Europe warned of ISIS radicalisation threat in prisons

European countries could face a major radicalisation threat within their prison systems from returning ISIS fighters, reports on terrorism reveal.

Researchers from the International Centre for the Study of Radicalism analysed the risks posed by extremists in 10 major European countries.

The individual reports, published on Monday, highlight the dangers posed by returning ISIS fighters and concerns over them radicalising others within the prison system.

A report on Belgium reveals that if all extremists who left return to the country and are jailed, one in 10 women in prison will be an ISIS fighter.

It says that almost half the country’s current extremist inmates are former ISIS fighters and nearly a quarter of those showing signs of radicalisation are serving sentences for non-terrorism crimes.

“Some of the women who remained with ISIS until the last battle in Baghuz have been proselytising in the Kurdish camps, chiefly in al-Hoi, and they could seek to achieve the same in Belgium,” the report warns.

“The ability of female penitentiary institutions to properly handle these returnees (in terms of monitoring or differentiated detention regimes, for example) would largely depend on the pace of returns: a massive return would be much more challenging than a progressive, limited inflow of returnees.

“Radicalisation or terrorist recruitment in prison are not new phenomena in Belgium, but they have reached unprecedented magnitude in the aftermath of the Syrian conflict and the mobilisation of foreign fighters from Europe.

“This has created serious concerns among Belgian security services and policymakers, who since 2015 have adopted a series of measures to improve the monitoring of terrorist and radicalised inmates as well as minimise the risk of radicalisation of other inmates.”

It goes on to say that half of the extremists serving sentences in Belgium are due for release shortly.

A separate report on France, cites prison overcrowding as a major issue in the spread of ISIS propaganda and reveals that 148 ISIS prisoners are due for release in the next two years.

A report focusing on the Netherlands praises the separation of extremists into specialist wings, away from other prisoners, to prevent them spreading extremist ideas.

But it said the country would have to consider how to deal with returning women and children from ISIS because it will not have the room to accommodate all of them.

“When assessing the Dutch approach to managing extremist offenders, the choice to concentrate offenders in special terrorism wings and designate specific staff to deal with this offender group in prison and post-release has been effective for quite some time,” the report said.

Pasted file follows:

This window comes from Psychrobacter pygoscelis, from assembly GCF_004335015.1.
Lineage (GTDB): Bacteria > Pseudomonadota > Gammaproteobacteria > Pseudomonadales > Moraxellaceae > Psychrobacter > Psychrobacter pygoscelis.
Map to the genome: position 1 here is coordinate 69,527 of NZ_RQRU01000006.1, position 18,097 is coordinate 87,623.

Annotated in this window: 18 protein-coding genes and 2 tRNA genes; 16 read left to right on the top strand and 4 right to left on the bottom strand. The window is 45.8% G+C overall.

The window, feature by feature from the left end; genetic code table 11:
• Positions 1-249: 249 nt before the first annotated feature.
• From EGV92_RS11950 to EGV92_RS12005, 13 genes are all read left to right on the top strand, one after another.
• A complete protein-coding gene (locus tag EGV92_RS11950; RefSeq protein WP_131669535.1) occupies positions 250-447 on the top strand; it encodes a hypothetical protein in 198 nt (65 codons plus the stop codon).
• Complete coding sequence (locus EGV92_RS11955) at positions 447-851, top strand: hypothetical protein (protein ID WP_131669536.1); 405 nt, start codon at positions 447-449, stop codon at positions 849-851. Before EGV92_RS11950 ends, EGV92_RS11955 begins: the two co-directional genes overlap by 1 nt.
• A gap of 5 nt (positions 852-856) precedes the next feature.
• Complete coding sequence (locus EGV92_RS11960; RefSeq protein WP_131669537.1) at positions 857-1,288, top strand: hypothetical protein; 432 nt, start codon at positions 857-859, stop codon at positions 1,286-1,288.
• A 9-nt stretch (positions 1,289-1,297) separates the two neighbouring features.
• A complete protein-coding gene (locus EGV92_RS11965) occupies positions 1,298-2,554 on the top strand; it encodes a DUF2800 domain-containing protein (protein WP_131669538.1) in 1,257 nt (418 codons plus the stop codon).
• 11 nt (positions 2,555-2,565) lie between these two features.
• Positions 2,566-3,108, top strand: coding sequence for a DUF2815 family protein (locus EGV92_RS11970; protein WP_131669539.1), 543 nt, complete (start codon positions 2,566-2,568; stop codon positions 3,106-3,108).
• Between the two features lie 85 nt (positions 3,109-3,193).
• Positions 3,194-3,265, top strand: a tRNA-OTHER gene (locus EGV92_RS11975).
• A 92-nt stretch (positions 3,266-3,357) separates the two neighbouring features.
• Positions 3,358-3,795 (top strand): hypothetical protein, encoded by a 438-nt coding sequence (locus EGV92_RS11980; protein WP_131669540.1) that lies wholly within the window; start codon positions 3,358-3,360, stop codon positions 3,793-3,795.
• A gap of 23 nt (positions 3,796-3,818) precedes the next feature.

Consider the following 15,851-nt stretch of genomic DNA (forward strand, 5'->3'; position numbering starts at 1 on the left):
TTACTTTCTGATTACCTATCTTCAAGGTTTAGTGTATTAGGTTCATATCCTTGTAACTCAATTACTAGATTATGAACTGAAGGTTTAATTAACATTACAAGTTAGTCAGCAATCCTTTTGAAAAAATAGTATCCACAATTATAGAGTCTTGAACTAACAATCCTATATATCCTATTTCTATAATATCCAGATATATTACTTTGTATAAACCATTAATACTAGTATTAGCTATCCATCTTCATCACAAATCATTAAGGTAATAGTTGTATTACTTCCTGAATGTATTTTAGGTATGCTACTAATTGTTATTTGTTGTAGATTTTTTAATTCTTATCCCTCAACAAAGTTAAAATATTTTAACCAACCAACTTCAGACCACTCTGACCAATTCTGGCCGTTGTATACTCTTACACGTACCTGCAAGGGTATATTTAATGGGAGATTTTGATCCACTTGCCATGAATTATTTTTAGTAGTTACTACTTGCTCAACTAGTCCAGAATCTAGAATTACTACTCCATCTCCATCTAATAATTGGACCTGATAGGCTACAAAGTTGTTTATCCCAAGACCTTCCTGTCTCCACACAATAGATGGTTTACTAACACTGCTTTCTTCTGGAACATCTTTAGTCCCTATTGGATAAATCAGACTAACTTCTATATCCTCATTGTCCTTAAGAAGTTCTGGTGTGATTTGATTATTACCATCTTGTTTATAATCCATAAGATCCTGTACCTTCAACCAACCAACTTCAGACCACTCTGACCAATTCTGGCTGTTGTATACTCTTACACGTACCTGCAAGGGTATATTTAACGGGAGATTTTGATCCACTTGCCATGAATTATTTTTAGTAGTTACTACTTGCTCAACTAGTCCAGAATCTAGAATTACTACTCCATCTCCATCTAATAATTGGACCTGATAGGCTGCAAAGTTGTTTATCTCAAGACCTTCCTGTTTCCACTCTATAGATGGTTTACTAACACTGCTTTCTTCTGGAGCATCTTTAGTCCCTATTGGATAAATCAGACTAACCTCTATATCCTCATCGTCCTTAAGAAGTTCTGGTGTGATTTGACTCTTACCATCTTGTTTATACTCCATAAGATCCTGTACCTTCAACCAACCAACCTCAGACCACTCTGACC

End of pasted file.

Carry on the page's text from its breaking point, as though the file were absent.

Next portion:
“Separating extremists has prevented this group from radicalising or recruiting other inmates. It also allowed prison staff to develop in-depth [knowledge] about and expertise with this group of offenders, which has led to highly professional and well-trained staff.”

The immediate challenge of repatriating Dutch women and children from Syria might force the Netherlands’ government to decide soon whether further action is needed, it said.

“If and when this group returns, it is a given that they cannot all be held in the current terrorism wings and, as such, the Dutch approach to terrorist offenders will likely continue to be characterised by policy thinking on paper and pragmatic solutions in practice.”

Last week, the ICSR issued a warning that European governments urgently needed to adopt a uniform plan for the repatriation of ISIS fighters, thousands of whom are expected to return or are due for release from prison.

It revealed that if ISIS fighters from the West were to soon return, prisons across Europe would be overwhelmed.

Peter Neuman, the report’s author, said many such militants had been convicted of lesser charges to get them into custody. As a result, many are serving only short sentences.

“Our report is very urgent because within the next two to three years some countries will have a significant number of people in prison being released back into society and that is something to prepare for,” Mr Neuman said.

“Rehabilitation is really important in view of how many people will be released. There needs to be linking up between prison and probation. This is urgent.”

The UN Security Council’s Counter-Terrorism Committee Executive Directorate issued a report warning European governments of the “great risks” posed by returning female ISIS recruits and urging them to “urgently” examine their prosecution and rehabilitation policies.

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